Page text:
Peña: Afro Peruvian Music


This fine blending of African and Peruvian music is a wonder to behold.  It is so unique, yet still feels quite natural, almost organic.  The CD package is carefully assembled into a wood grain box and includes a DVD for the visual element. It is almost as if Ottmar Liebert sat in with the Gypsy Kings with the perfect accompaniment of African percussionists.

Peña – El Mayoral

In April of 2010, Cory Wong and Eric Foss of Secret Stash Records traveled to Lima, Peru with a translator and assembled Peña, an Afro-Peruvian ensemble featuring a handful of the best musicians within the genre.  The group was a revolving door of sorts that included over a dozen players ranging in age from 24 to 65.  In seven days they recorded over 50 tracks.  With no access to a conventional recording studio they improvised by tracking in classrooms, living rooms, balconies, offices, and even on the stoop of a hostel.  The sessions were fast, free spirited, and generally consisted of one or two takes per track.  The result is an authentic display of one of the world’s most unique, unexplored and underrated musical styles.

For most people, the question still remains, “what is Afro-Peruvian music?”  In the mid 1500s Spanish conquistadors brought African slaves with them to Peru.  One of the many restrictions placed on the slaves was that they were not allowed to own or play instruments.  In time they began using fruit boxes and dresser drawers as drums.  This innovation became formally known as the cajón (large box) and it was the central component in fusing African rhythms with Spanish music.  After slavery was abolished in Peru (1856), Afro-Peruvian culture slowly withered away.  By the mid 1900s the music (along with other parts of the culture) had almost completely vanished.  In the 1960s, a small handful of black Peruvians in Chincha (3 hours south of Lima) started a revival of sorts.  It quickly grew and before long the people of Peru were rediscovering this lost music.  Today Lima is the center of Afro-Peruvian music, but people of all colors living in coastal Peru celebrate this music and culture.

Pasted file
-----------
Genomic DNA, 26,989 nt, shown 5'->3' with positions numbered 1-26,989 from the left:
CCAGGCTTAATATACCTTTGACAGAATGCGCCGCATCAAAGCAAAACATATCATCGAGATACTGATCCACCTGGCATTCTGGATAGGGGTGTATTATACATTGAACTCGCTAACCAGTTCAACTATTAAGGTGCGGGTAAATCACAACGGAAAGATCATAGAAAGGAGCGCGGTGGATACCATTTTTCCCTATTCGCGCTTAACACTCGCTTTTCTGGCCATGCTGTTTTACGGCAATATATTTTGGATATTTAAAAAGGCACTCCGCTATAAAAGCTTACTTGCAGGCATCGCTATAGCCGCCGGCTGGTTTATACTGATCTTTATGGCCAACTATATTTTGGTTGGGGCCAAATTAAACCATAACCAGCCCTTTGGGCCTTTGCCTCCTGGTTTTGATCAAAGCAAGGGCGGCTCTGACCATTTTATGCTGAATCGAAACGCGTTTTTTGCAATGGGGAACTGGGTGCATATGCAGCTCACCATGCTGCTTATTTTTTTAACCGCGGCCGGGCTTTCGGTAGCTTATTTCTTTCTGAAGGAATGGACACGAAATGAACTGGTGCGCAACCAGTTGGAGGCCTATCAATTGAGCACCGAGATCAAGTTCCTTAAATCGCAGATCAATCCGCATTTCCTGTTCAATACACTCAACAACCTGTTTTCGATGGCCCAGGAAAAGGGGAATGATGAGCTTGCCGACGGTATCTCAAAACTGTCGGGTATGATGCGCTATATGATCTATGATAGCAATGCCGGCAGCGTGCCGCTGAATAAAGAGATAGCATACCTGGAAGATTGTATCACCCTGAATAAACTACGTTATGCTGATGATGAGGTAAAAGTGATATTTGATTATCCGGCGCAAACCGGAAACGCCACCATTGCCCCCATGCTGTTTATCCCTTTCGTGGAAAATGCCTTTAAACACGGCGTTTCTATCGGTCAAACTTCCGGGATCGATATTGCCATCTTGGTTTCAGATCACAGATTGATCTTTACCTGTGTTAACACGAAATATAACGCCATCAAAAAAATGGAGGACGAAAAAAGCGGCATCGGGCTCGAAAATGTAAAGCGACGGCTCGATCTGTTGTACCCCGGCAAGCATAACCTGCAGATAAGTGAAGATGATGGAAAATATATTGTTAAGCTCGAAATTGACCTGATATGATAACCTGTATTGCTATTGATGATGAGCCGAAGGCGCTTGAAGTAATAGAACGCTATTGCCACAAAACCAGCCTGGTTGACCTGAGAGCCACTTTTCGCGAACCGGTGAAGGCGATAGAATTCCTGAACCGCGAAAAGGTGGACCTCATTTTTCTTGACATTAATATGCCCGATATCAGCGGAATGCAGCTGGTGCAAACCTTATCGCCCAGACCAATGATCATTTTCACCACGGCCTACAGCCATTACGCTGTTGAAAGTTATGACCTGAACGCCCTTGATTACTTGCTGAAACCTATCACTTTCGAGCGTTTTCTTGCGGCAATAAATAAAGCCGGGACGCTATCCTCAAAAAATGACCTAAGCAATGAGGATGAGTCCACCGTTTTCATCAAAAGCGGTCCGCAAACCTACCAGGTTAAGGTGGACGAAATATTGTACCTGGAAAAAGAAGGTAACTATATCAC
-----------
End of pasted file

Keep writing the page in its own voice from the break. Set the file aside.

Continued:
~ by castleqwayr on October 19, 2010.

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